By: J.A, Writer for Hope Instilled
What Defines a Good Doctor? What Defines a Bad Doctor?
Finding a good doctor to help with chronic pain or a chronic illness is rather challenging. I read all the time about people with a chronic illness who are not only dissatisfied with their doctors but are hurt and enraged with some of the horrible comments their doctors have made. These doctors are usually conventional (western) medicine doctors. But really any doctor can be a bad doctor.
These stories of bad doctors typically go something like this:
Doctor: “All your tests came back normal you are perfectly healthy. Have a nice day.” (even though you are in unbelievable pain).
Doctor: “You just need to exercise more.” (even though exercise just causes excruciating pain).
Doctor: “It is all in your head, I can’t find anything wrong with you.”
Doctor: “Just take this medicine for the rest of your life.” (medicine isn’t working) “Try this medicine instead.” or “Take more.” (only medicine solutions are offered, nothing else)
It might be time to find a new doctor!
If you have heard your doctor say the statements above or something close to it, it might be time to find a new doctor for your chronic illness or chronic pain. Sure, this doctor might be fine if you get a flu virus, infection, need immediate treatment, or if you break a bone. You don’t have to dismiss your doctor as being a horrible doctor because he can’t help you with your chronic pain. But, you might need a second doctor specifically for your chronic illness.
You are not going to ever get healed if you keep going back to a doctor that has no new solutions for finding the source of your pain, doesn’t believe you, doesn’t listen to what you are saying, or just tries to cover up your problems with medication. And yes, healing or improving is possible with the right doctor.
What Defines a Good Doctor?
A Good Doctor will get a full health history and learn all about your symptoms. They will take the time to listen to you as you share your pain story, and show empathy toward your pain. A good doctor will acknowledge whether it is something they can help with. He or she will answer questions about their experience with that health condition. They will also be able to show certifications and explain the knowledge and tools they can use to help you. Then, do some standard tests and specific tests to find the root of the problem. After that, they will provide treatments and suggestions that will help to treat the root of the problem instead of covering it up with medication. The treatments should do more good than harm. A good doctor will answer all your questions and work with you to improve your health.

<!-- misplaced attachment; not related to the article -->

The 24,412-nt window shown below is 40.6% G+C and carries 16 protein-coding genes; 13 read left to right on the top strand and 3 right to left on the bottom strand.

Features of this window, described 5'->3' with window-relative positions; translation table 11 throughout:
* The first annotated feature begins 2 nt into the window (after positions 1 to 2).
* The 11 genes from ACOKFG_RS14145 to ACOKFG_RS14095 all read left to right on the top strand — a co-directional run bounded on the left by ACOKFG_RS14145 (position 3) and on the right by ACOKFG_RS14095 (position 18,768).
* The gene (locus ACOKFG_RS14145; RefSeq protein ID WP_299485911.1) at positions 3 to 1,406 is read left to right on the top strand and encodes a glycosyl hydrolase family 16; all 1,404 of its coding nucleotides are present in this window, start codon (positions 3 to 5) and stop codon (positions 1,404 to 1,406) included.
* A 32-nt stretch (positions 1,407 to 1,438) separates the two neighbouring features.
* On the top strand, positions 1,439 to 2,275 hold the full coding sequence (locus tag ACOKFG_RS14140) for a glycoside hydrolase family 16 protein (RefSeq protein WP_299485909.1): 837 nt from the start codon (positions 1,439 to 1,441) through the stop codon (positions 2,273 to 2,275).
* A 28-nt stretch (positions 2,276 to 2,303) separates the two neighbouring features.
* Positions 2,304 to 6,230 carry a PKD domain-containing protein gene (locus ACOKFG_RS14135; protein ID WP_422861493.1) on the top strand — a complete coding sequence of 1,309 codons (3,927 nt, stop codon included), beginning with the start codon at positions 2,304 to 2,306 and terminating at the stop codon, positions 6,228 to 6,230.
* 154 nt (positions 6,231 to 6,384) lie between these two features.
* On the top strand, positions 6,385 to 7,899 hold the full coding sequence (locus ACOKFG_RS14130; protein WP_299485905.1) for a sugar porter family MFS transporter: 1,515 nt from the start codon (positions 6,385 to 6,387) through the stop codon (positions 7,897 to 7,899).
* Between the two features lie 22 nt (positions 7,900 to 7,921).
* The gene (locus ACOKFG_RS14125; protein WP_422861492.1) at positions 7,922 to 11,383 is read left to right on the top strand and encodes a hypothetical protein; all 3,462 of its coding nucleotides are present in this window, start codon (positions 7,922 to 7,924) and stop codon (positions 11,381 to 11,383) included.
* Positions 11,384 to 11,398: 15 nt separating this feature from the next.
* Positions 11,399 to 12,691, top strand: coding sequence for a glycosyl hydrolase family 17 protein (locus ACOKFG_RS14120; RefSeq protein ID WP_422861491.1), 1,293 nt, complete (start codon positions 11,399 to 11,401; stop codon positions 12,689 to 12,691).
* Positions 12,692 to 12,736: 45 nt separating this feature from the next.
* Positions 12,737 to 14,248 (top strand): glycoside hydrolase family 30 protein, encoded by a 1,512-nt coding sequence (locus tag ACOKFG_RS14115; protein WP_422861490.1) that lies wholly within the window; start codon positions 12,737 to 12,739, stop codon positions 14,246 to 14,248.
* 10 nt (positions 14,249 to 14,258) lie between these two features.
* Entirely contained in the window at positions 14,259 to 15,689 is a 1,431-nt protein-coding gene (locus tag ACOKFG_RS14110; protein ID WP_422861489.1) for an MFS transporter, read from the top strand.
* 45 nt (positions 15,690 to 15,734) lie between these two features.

This what I imagine a great doctor would be like (But I haven't found one because the truth of the matter is relying on one doctor to have all the answers is just not practical. I've worked with many good practitioners, but not one has been able to help with all my health issues or even have all the right referrals to get me the help I need.
From what I can tell people who rely on primary care physicians (who don’t believe in or offer alternative treatments) are more often the ones with bad doctor experiences. This is as I’ve stated in previous blogs because conventional doctors are trained to treat symptoms instead of getting to the root of the problem. Where many alternative practitioners find and treat the root problems causing the symptoms, instead of covering them up with medication. Many of the attributes of a great doctor above, I found from reading about naturopath and osteopath doctors, but also many other alternative treatment practitioners. Of course, there are bad alternative treatment practitioners too, who won’t meet all or even half of the qualifications above. Or you might just be seeking out the wrong alternative treatment for your specific health condition. But, if you find a good doctor, they will likely know of another treatment you should try.
So make sure to do your research on whatever healthcare practitioner you are thinking of seeing for your chronic pain condition. Use the checklist above or make your own checklist to evaluate whether or not you have found a good doctor, or quite possibly a great doctor. And most importantly ask lots of great questions like:
Have you helped people with my illness or something similar?
What education and certifications do you have?
How are the tools you are using effectively?
Will this help to treat the root cause of my illness?
Should I expect to see any side effects with this treatment?
Don’t forget you are in charge of your health, not your doctor or anyone else. So Take Control Over Your Health!